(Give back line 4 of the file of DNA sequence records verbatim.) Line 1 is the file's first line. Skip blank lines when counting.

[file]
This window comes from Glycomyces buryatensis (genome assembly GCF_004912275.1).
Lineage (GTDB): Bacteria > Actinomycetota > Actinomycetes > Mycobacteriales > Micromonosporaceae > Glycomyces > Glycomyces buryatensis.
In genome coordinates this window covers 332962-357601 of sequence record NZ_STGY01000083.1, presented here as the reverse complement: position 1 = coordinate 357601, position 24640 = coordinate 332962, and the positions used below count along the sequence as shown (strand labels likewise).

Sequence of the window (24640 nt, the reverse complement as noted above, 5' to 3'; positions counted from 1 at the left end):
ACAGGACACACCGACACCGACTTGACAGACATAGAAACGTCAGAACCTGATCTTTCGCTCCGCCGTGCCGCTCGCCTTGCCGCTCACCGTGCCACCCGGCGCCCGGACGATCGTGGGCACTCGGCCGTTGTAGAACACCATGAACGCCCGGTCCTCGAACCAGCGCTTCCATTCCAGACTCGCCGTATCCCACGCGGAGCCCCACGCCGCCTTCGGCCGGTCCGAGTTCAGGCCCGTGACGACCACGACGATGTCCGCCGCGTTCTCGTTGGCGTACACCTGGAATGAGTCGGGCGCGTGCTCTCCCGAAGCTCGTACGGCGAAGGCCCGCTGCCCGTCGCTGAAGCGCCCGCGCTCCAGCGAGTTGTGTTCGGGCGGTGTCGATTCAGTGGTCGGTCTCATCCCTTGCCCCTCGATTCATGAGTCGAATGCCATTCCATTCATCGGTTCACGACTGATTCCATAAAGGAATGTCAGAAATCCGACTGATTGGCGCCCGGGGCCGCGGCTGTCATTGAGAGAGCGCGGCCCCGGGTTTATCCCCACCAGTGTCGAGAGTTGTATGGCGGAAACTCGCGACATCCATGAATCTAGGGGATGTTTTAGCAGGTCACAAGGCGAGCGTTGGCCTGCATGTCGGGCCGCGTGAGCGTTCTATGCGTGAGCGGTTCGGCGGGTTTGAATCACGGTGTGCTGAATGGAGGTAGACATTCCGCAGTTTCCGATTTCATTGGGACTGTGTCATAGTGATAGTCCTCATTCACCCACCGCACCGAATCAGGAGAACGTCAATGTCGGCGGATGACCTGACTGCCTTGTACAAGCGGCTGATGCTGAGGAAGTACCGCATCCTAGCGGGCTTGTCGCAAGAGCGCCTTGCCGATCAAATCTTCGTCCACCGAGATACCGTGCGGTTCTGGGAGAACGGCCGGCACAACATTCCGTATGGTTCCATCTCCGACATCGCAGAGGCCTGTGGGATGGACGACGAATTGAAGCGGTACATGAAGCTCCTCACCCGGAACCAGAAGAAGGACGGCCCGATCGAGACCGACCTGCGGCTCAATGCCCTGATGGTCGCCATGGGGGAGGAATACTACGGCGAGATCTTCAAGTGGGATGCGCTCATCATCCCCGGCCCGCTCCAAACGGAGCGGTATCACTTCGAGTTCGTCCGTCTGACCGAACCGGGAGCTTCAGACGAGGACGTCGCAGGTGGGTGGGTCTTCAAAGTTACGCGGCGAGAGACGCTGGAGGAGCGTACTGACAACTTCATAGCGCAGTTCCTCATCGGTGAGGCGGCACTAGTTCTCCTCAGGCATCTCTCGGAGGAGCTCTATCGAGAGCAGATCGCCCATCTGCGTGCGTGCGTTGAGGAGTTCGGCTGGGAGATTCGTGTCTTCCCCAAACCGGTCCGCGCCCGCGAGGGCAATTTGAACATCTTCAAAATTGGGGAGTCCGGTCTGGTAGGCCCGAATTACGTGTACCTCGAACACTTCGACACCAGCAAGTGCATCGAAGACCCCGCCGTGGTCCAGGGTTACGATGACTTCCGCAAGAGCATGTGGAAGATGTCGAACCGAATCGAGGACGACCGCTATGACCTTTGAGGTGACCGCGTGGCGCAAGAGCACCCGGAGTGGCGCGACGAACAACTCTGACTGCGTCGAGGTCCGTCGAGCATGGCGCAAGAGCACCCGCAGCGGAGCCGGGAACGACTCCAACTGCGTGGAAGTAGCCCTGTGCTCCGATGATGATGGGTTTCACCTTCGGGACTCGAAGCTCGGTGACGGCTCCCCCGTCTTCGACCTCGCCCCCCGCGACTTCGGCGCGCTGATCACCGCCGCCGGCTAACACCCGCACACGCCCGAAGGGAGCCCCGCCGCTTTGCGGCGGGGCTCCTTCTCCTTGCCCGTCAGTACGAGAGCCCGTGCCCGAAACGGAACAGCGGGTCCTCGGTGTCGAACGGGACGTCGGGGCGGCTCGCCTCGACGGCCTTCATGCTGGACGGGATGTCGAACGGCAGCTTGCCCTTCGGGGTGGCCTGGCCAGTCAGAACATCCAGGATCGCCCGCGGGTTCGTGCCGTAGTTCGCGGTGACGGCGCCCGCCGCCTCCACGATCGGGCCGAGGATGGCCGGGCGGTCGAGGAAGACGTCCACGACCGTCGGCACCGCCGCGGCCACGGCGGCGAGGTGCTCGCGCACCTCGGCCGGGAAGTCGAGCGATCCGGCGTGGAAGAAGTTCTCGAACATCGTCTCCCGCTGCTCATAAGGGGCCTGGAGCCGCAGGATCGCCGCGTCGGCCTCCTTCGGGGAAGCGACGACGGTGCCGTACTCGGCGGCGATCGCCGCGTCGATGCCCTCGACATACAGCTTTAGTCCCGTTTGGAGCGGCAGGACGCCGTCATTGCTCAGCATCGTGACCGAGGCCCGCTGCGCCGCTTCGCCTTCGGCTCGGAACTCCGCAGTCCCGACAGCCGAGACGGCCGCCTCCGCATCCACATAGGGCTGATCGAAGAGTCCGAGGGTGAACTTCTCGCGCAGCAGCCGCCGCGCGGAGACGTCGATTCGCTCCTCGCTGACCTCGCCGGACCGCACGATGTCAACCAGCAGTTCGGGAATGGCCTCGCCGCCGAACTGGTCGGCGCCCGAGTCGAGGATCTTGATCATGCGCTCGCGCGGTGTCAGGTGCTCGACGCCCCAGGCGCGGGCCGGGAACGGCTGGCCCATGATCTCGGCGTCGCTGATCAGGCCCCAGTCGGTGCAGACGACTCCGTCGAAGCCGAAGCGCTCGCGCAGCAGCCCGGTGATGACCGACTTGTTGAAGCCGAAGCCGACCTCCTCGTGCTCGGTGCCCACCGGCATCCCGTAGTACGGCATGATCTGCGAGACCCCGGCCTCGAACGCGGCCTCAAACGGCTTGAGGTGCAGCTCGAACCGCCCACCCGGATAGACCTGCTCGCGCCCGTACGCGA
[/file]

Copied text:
Sequence of the window (24640 nt, the reverse complement as noted above, 5' to 3'; positions counted from 1 at the left end):